Pata de Pajaro, water and biodiversity haven

Where the road ends and the footpath begins, we are greeted by our guides for the day, Carlos Robles and Pablo Bermudez, formidable naturalists and park rangers in the Pata de Pájaro (PDP).

Carlos Robles, Yorgi Bermudez, and Pablo Bermudez stand at the official boundary of the Pata de Pájaro protected forest. Deforestation for cattle pastures can be seen in the distance. Photo by Liz Kimbrough.

“Everyone gets their water from here,” says Carlos.

The forest gets its water from the ocean. Water vapor from the Pacific travels on the wind, collects in the foliage and drips down into the soils and streams that supply freshwater to the 75,000 residents of Pedernales and surrounding communities.

“This forest is a water sponge and a filter,” Carlos says. “Without it, we are caput.”

Our hike into the water sponge begins in lower elevation pastures, where we snack on oranges, tiny bananas and the white meat of cacao fruits. After a few kilometers under the sun, we enter the cool, dark shelter of the forest.

Carlos points out a large hardwood tree. A 1-km (0.6-mi) clearing would wipe out every known individual of this critically endangered tree species, he says. The tree, Bauhinia haughtii lives here and nowhere else on Earth. It displays its flamboyant, flamingo-pink flowers on thin branches near the ground, as if in defiance of its rarity.

Pink flowers sprout from the the critically endangered Bauhinia haughtii tree. A one acre clearing would wipe out every known individual of this rare tree. Photo by Liz Kimbrough.

Several plants we pass are familiar to me from the high-end houseplant boutiques sprouting up in major U.S. cities. The foliage along just a meter of this trail would set you back a few thousand dollars in San Francisco or Los Angeles. The PDP contains four distinct botanical zones within its 4,333-hectare (10,707-acre) area and tens of thousands of plant species.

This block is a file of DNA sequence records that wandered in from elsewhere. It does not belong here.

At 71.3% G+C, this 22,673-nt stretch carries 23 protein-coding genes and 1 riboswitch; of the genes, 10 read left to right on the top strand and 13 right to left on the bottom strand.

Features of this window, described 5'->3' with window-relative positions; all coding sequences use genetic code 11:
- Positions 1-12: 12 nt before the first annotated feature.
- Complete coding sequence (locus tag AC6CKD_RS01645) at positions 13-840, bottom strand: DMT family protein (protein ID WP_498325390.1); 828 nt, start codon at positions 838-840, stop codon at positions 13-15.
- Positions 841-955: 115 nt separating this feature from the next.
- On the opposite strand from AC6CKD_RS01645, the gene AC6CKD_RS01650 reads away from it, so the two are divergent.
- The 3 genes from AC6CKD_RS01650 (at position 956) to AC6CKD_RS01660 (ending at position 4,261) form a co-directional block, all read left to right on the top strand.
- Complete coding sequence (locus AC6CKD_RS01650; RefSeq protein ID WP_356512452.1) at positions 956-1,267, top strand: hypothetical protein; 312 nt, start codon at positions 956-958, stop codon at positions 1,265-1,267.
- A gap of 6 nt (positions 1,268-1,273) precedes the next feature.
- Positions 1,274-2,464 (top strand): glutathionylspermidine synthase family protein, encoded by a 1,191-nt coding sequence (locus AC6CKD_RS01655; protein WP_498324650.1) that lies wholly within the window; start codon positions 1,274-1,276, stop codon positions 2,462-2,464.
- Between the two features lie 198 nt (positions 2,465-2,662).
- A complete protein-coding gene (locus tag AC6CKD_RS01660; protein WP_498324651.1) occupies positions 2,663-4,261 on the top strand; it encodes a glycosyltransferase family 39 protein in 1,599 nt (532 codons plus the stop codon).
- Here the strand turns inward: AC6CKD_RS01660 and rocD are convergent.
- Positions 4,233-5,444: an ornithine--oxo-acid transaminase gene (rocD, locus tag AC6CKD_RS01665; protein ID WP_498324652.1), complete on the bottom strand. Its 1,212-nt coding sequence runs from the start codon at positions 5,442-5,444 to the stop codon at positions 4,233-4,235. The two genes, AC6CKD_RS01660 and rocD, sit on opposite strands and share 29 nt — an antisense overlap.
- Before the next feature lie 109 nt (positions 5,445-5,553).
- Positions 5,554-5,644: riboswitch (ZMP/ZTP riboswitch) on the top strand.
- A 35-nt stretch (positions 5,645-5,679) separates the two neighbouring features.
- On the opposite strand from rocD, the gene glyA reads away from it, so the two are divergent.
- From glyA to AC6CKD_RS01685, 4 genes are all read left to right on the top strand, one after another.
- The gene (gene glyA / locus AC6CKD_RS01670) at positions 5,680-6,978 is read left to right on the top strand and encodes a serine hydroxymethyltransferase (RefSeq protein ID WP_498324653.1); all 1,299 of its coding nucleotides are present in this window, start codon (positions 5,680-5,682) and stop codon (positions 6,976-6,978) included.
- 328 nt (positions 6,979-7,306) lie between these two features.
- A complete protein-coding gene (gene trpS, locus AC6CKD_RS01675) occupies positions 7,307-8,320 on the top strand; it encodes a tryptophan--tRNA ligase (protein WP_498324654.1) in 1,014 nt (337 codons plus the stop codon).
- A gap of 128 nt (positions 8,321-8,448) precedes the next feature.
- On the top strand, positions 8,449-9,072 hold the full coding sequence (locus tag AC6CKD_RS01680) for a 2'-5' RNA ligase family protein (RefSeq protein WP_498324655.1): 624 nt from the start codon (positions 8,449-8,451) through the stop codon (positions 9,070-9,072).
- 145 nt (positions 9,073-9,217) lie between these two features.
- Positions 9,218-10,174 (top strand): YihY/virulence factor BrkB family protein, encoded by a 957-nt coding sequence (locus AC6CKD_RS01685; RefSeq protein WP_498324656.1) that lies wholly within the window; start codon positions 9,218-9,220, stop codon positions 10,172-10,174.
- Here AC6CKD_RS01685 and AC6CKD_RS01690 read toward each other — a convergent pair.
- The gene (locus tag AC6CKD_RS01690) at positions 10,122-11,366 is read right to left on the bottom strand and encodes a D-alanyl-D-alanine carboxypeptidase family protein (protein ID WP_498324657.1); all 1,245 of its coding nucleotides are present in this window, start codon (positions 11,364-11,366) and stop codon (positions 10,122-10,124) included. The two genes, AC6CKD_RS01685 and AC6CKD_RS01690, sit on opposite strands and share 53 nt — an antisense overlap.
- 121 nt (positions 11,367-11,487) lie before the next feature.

Past the elite plants and elusive trees, our trek goes vertical, into the old-growth cloud forest. Here is a kaleidoscope of mist-shrouded green, and every step I take becomes a heaving, muddy lunge. While I’m scrambling up a slick patch of path on all fours, Carlos looks back with a smile.

“The forest is protected by its steepness,” he says.

The same path that has me sliding on hands and knees is impassable to the mules and vehicles of would-be loggers. Consequently, this upper forest, with its fortress of steepness, remains a stronghold of diversity amid a landscape of destruction.

The steep, muddy trails of the Pata de Pájaro help keep it protected. Photo by Liz Kimbrough.

Tropical cloud forests, such as this one and the JCR, have been called “terrestrial coral reefs” and are some of the most biodiverse ecosystems on the planet.

According to John Clarke, a research botanist at the Marie Selby Botanical Gardens in Florida, the plant diversity in Ecuador’s Pacific forests is astounding. “Every time we set up a 1-hectare [2.5-acre] plot, we would find trees so unique that they weren’t replicated in other plots. … When we’re documenting the diversity, we’re finding things every day that are surprising.”